"MLP is for little girls" I call shenanigans

It’s time for a little debunking here. As I mentioned my previous post I was introduced to MLPFIM through my son. Before the introduction, I’d sampled quite a few of his preferred programs and found widely varying qualities of writing, artwork and dialog. I also managed to dig up shows that I had enjoyed as a child (Still looking for Kukla Fran and Ollie, by the way). My thought was that he’d enjoy watching what used to hold the old man’s attention at his age.

It didn’t work out that way. They hadn’t aged well. It seems like children’s television producers have learned in the intervening years that making a good kids show takes more than just stringing small words together and using lots of primary colors. I don’t have any memories of my parents watching my shows with me when I was a kid. Now I see why. These were mono-level shows, aimed squarely at kids and nobody else.

The trend in recent years has been to create movies and TV shows that work on more than one level. The parents and kids may not laugh at the same gags, but everybody’s happy. The most obvious way is to slip in some double entendre here and there and trust that it’ll go over the kid’s heads. That’s risky, and outlets like Disney, PBS, and Hasbro tend to avoid it. What you can also do is slip in cultural references for the grown ups. Seeing these are a dead giveaway that the producers knew people in the voting age bracket (or older) would be watching. There can also be plot devices that most kids won’t have any experience with but grown-ups will appreciate. For example, having a character go to assertiveness training.

Before seeing it, I didn’t have much interest in MLP. I’d had the occasional brief exposure to the first generation back in its day, and didn’t really have any reason to believe that any of the subsequent reboots were all that different. Needless to say, my ignorance was fixed once I sat down long enough to actually absorb some details.

The penny dropped midway through the first season. The ponies are lining up for a race, sporting their racing numbers. One of the extras has a 00. Ok, I thought, that’s a bit weird. Then Twilight Sparkle, the resident nerd, shows up with the number 42. Yes, 42, the answer to life the universe and everything.

I found my self thinking. All the numbers are one or two digits, so there’s a 1% chance that this is a coincidence, but that sure as heck looks like a Hitchhikers reference to me. That was a shot was aimed directly over the 7 year old’s head and directly at me. The argument that maybe references have been slipped in as a response to the growth of the brony community don’t really hold water here. I’m guessing this episode was in the can before the premier even aired.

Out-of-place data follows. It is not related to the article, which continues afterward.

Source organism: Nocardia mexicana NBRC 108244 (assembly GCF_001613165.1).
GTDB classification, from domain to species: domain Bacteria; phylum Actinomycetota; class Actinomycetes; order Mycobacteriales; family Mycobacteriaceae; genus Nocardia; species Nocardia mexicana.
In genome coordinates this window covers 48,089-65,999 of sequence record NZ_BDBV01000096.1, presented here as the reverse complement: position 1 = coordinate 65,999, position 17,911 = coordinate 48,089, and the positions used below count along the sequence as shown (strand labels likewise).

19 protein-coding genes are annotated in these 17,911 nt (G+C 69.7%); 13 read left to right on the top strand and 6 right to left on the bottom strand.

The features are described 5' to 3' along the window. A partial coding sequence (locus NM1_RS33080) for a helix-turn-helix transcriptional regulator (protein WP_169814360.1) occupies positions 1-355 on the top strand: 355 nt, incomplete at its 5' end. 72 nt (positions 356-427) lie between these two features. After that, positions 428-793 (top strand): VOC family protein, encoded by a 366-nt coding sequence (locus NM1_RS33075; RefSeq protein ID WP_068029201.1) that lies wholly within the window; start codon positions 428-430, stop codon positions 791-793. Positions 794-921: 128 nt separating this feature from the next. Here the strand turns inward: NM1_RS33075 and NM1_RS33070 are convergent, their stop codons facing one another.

After that I started paying attention. Playing “spot the homage” has become part of the fun of the show. Here are just a few, and I’m sure I’ve missed a bunch. As a big nerd, I’ve never been the most well-connected to popular culture. During my time in graduate school, I may as well have been hiding out in a bunker. I think some Spears chick got popular. Did I really miss anything? Even with my limited cultural vocabulary, I caught:

  • The Police
  • The A-Team
  • Dr. Who
  • The Music Man
  • Dune
  • The Benny Hill Show

That’s right, I said Benny Hill, not exactly the kind of show I’d expect a kid under 10 to be aware of. For that matter, your typical 20 something has probably never heard of the show.

Don’t get me wrong. This is a kid’s show, with morals about not jumping to conclusions, and the importance of empathy, and when you should and should not show off your special skills, and the power of forgiveness, and the careful balance between being assertive and being a bully. On the other hand, it’s hard to argue that it’s “just” a kid’s show when there are gags clearly aimed at the grownups, and themes that, while not sexual in nature, are still something an adult could relate to.

Go back and watch the first season of The Simpsons sometime. There’s nothing I wouldn’t let my kid watch, and Bart even learns some valuable lessons about sharing and being a good brother. This was a show that was made for adults, but still had a level accessible to children. The show has evolved since then, but my point stands. When a show works on multiple levels in this way, it's probably not an accident.